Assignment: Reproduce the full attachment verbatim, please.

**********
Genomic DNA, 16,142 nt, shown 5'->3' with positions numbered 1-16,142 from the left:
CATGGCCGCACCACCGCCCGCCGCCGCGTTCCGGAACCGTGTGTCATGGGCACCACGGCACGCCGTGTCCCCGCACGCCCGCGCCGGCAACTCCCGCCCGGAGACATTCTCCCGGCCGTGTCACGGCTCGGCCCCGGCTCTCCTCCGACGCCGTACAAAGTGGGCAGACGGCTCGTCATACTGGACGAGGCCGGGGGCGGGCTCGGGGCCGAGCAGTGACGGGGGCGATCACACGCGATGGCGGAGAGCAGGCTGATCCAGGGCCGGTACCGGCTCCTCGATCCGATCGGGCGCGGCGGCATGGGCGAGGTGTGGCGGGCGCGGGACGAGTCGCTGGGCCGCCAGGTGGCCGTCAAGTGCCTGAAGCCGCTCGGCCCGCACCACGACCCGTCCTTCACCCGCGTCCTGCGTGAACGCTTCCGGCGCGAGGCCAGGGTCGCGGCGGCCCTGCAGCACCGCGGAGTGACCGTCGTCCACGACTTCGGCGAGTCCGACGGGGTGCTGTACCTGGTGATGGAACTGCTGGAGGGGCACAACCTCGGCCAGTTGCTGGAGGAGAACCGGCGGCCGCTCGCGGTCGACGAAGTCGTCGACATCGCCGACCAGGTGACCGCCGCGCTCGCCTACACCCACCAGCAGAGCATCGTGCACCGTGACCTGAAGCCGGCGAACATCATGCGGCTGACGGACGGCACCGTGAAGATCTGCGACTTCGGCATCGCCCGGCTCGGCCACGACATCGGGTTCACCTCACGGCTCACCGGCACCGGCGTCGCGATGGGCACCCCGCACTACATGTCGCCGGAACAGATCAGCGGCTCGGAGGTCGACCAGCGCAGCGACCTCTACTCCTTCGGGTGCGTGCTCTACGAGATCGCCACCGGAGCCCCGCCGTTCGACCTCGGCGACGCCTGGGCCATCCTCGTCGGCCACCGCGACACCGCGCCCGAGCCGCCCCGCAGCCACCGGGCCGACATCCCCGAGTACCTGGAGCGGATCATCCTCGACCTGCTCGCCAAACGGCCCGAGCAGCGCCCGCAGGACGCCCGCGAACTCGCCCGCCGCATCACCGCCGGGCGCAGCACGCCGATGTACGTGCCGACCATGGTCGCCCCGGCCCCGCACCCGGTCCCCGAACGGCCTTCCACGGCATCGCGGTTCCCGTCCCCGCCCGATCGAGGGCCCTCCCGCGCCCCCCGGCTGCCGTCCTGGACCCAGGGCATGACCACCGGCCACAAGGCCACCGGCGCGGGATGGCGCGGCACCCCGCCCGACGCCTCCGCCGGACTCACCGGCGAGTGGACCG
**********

Genomic DNA, 16,142 nt, shown 5'->3' with positions numbered 1-16,142 from the left:
CATGGCCGCACCACCGCCCGCCGCCGCGTTCCGGAACCGTGTGTCATGGGCACCACGGCACGCCGTGTCCCCGCACGCCCGCGCCGGCAACTCCCGCCCGGAGACATTCTCCCGGCCGTGTCACGGCTCGGCCCCGGCTCTCCTCCGACGCCGTACAAAGTGGGCAGACGGCTCGTCATACTGGACGAGGCCGGGGGCGGGCTCGGGGCCGAGCAGTGACGGGGGCGATCACACGCGATGGCGGAGAGCAGGCTGATCCAGGGCCGGTACCGGCTCCTCGATCCGATCGGGCGCGGCGGCATGGGCGAGGTGTGGCGGGCGCGGGACGAGTCGCTGGGCCGCCAGGTGGCCGTCAAGTGCCTGAAGCCGCTCGGCCCGCACCACGACCCGTCCTTCACCCGCGTCCTGCGTGAACGCTTCCGGCGCGAGGCCAGGGTCGCGGCGGCCCTGCAGCACCGCGGAGTGACCGTCGTCCACGACTTCGGCGAGTCCGACGGGGTGCTGTACCTGGTGATGGAACTGCTGGAGGGGCACAACCTCGGCCAGTTGCTGGAGGAGAACCGGCGGCCGCTCGCGGTCGACGAAGTCGTCGACATCGCCGACCAGGTGACCGCCGCGCTCGCCTACACCCACCAGCAGAGCATCGTGCACCGTGACCTGAAGCCGGCGAACATCATGCGGCTGACGGACGGCACCGTGAAGATCTGCGACTTCGGCATCGCCCGGCTCGGCCACGACATCGGGTTCACCTCACGGCTCACCGGCACCGGCGTCGCGATGGGCACCCCGCACTACATGTCGCCGGAACAGATCAGCGGCTCGGAGGTCGACCAGCGCAGCGACCTCTACTCCTTCGGGTGCGTGCTCTACGAGATCGCCACCGGAGCCCCGCCGTTCGACCTCGGCGACGCCTGGGCCATCCTCGTCGGCCACCGCGACACCGCGCCCGAGCCGCCCCGCAGCCACCGGGCCGACATCCCCGAGTACCTGGAGCGGATCATCCTCGACCTGCTCGCCAAACGGCCCGAGCAGCGCCCGCAGGACGCCCGCGAACTCGCCCGCCGCATCACCGCCGGGCGCAGCACGCCGATGTACGTGCCGACCATGGTCGCCCCGGCCCCGCACCCGGTCCCCGAACGGCCTTCCACGGCATCGCGGTTCCCGTCCCCGCCCGATCGAGGGCCCTCCCGCGCCCCCCGGCTGCCGTCCTGGACCCAGGGCATGACCACCGGCCACAAGGCCACCGGCGCGGGATGGCGCGGCACCCCGCCCGACGCCTCCGCCGGACTCACCGGCGAGTGGACCG